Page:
Building an Embassy Fit for an
by Adil E. Shamoo, The Baltimore
www.alternet.org, March 22, 2007
The United States is building a massive
embassy complex in the heart of Baghdad that is already becoming
a symbol of America's imperial ambitions in the Middle East.
The headline reads: "Thousands of
angry Iraqis pillage billion-dollar U.S. Embassy in Baghdad."
The article details the ransacking of the grandiose American Embassy
by Iraqi mobs.
This is the story I expect to read one
day within the next decade.
In the 1950s, when I was in high school
in Baghdad, my friends and I admired the technological advances
of America and the West. But we resented the colonial tendencies
of the West (especially, at the time, those of the British). Many
demonstrations were held in front of the British and American
embassies. The Iraqis are a proud people, and they resented foreigners
meddling in their affairs. And the British were, in reality, running
the country through a puppet regime.
You may call it false pride; you may call
it a preoccupation with dignity; or you may simply call it an
honest concern about sovereignty. In any case, this is what the
culture of the region dictates.
So, with this in mind, why has Washington
never taken the cultural context of the Iraqis into consideration?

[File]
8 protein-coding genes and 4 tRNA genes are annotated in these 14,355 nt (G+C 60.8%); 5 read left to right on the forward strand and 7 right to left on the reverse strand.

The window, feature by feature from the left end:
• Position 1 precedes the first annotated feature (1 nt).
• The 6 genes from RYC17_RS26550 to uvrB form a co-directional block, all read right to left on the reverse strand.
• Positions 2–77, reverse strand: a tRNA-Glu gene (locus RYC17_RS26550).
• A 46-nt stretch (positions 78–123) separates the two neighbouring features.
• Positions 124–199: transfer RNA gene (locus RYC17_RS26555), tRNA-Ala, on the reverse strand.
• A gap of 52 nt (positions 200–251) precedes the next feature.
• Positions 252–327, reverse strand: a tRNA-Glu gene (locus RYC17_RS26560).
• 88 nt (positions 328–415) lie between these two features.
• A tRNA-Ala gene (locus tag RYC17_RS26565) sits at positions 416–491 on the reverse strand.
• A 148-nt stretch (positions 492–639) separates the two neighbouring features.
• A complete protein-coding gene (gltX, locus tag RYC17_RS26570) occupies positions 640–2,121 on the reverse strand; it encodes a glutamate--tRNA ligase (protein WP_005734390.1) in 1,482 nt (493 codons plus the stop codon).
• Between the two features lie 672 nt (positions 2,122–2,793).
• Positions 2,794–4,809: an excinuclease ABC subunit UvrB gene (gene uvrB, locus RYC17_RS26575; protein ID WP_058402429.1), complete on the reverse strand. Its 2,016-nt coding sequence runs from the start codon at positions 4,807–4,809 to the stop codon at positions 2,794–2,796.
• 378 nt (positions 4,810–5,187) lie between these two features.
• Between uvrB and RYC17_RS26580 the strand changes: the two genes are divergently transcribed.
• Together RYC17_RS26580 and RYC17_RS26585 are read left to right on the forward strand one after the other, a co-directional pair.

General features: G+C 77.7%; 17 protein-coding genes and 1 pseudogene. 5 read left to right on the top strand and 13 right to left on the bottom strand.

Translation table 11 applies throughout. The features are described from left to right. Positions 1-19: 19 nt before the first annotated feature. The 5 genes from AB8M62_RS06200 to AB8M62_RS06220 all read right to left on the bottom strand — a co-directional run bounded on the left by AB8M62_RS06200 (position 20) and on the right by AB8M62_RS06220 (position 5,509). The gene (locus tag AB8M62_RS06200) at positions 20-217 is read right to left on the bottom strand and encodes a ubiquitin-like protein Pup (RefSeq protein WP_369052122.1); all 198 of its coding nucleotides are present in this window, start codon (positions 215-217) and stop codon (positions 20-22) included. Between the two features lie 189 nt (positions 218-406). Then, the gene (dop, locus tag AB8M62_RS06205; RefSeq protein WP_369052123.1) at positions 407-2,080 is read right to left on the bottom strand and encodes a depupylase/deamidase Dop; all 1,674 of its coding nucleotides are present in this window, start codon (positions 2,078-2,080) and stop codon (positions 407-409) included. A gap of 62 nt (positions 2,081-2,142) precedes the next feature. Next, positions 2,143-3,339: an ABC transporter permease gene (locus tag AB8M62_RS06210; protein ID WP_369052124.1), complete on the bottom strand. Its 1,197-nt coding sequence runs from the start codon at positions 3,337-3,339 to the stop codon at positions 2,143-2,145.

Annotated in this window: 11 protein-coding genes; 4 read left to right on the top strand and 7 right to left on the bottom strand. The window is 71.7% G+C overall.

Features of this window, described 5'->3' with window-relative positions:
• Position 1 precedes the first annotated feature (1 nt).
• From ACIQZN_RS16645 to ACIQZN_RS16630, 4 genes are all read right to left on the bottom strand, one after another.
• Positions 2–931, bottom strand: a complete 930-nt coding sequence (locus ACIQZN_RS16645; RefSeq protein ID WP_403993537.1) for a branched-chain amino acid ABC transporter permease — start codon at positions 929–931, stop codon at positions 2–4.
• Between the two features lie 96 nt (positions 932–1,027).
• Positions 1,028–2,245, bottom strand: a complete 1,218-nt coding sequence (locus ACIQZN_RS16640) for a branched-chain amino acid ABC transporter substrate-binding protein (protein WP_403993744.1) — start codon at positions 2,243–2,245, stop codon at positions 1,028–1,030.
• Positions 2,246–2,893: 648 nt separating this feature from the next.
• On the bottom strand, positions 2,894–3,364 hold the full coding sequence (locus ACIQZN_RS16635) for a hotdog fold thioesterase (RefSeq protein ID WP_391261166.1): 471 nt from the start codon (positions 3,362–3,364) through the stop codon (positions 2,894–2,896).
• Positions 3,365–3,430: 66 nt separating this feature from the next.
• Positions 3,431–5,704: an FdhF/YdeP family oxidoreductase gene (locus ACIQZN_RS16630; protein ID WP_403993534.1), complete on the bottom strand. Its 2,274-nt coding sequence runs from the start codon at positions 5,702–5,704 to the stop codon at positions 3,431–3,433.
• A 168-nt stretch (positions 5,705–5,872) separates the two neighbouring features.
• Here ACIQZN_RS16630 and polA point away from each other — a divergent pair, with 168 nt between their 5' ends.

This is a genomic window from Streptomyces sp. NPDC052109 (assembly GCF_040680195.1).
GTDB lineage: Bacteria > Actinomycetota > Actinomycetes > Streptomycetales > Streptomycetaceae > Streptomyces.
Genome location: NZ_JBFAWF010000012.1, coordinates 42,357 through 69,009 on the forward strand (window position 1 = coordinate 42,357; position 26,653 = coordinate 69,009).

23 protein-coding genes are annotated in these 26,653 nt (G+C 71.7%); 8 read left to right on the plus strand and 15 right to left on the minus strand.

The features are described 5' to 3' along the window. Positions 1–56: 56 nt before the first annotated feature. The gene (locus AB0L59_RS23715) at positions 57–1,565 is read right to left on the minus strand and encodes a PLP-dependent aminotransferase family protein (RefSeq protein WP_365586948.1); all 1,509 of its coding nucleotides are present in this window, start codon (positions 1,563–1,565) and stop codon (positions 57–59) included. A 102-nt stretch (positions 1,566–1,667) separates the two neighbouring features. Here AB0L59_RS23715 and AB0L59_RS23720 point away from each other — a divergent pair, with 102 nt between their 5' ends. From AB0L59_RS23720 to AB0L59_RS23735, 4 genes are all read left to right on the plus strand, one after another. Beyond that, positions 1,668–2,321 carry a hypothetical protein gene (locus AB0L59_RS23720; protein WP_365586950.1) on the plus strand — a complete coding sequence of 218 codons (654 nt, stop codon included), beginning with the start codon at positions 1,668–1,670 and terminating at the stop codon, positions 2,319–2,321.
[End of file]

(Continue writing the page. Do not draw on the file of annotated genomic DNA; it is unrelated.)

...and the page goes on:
Instead, Congress has appropriated nearly $1 billion to build
the largest embassy in the world. A significant portion of that
money is for security infrastructure. This future "fortress"
is housed in Saddam Hussein's former palace -- providing more
bad symbolism to the Iraqis.
Why are we building such a mammoth embassy
in the heart of Baghdad? The embassy complex is on 104 acres,
with 21 buildings and facilities. It will eventually house a U.S.
staff of 5,000. According to a recent report in the Washington
Post, it has more than twice the staff and 20 times the budget
of our Beijing embassy. The embassy will surpass all others in
terms of size and staffing.
One would think that we would be more
clever than that in camouflaging our occupation. Are we to believe
that Iraqis will not take notice of this massive complex in the
heart of Baghdad?
We will be attempting to legitimize our
presence with a "negotiated" agreement with the government
of Iraq. If that happens, the people of Iraq will know that their
elected government no longer is representing them but rather has
become another puppet government. More Iraqis will become radicalized
and join foes of the government.
American forces left Saudi Arabia in order
to reduce hostilities toward us and to prevent further recruitment
by groups opposing the United States and the Saudi royal family.
Why would our officials think that the same will not happen in
The Roman Empire, which (depending on
your definition) lasted from 1,000 to 1,500 years, was the longest-lasting
empire in history. Empires are destined to decline. Despite our
intentions to stay in Iraq for a long time, Iraqis will not allow
their country to be an extension of the American empire.
Adil E. Shamoo, born and raised in Baghdad,
is a professor at the University of Maryland School of Medicine.
He is a contributor to Foreign Policy In Focus.